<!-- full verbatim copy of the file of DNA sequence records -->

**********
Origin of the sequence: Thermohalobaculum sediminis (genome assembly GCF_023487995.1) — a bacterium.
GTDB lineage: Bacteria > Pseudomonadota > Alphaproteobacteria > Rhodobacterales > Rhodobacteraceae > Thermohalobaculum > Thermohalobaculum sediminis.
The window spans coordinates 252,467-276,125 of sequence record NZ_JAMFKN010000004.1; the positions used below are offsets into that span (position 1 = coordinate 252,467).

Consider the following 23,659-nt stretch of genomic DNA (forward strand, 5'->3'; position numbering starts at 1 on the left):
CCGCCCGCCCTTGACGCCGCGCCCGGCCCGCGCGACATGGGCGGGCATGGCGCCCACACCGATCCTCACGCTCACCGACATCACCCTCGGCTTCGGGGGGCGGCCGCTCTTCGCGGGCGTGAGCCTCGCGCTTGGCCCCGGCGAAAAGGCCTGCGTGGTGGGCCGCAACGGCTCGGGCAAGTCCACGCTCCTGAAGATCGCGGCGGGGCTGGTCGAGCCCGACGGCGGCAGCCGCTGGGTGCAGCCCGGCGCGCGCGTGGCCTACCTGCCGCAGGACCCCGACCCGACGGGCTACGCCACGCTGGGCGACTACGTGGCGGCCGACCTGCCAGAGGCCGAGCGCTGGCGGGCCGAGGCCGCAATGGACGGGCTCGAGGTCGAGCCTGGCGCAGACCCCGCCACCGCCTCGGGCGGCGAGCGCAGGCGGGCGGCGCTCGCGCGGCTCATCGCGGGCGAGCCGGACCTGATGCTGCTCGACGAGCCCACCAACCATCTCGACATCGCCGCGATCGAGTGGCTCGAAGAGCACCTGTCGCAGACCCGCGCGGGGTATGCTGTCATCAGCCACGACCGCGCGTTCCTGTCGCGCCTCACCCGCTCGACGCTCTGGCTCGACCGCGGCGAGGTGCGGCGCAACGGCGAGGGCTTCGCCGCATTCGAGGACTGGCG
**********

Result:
Origin of the sequence: Thermohalobaculum sediminis (genome assembly GCF_023487995.1) — a bacterium.
GTDB lineage: Bacteria > Pseudomonadota > Alphaproteobacteria > Rhodobacterales > Rhodobacteraceae > Thermohalobaculum > Thermohalobaculum sediminis.
The window spans coordinates 252,467-276,125 of sequence record NZ_JAMFKN010000004.1; the positions used below are offsets into that span (position 1 = coordinate 252,467).

Consider the following 23,659-nt stretch of genomic DNA (forward strand, 5'->3'; position numbering starts at 1 on the left):
CCGCCCGCCCTTGACGCCGCGCCCGGCCCGCGCGACATGGGCGGGCATGGCGCCCACACCGATCCTCACGCTCACCGACATCACCCTCGGCTTCGGGGGGCGGCCGCTCTTCGCGGGCGTGAGCCTCGCGCTTGGCCCCGGCGAAAAGGCCTGCGTGGTGGGCCGCAACGGCTCGGGCAAGTCCACGCTCCTGAAGATCGCGGCGGGGCTGGTCGAGCCCGACGGCGGCAGCCGCTGGGTGCAGCCCGGCGCGCGCGTGGCCTACCTGCCGCAGGACCCCGACCCGACGGGCTACGCCACGCTGGGCGACTACGTGGCGGCCGACCTGCCAGAGGCCGAGCGCTGGCGGGCCGAGGCCGCAATGGACGGGCTCGAGGTCGAGCCTGGCGCAGACCCCGCCACCGCCTCGGGCGGCGAGCGCAGGCGGGCGGCGCTCGCGCGGCTCATCGCGGGCGAGCCGGACCTGATGCTGCTCGACGAGCCCACCAACCATCTCGACATCGCCGCGATCGAGTGGCTCGAAGAGCACCTGTCGCAGACCCGCGCGGGGTATGCTGTCATCAGCCACGACCGCGCGTTCCTGTCGCGCCTCACCCGCTCGACGCTCTGGCTCGACCGCGGCGAGGTGCGGCGCAACGGCGAGGGCTTCGCCGCATTCGAGGACTGGCG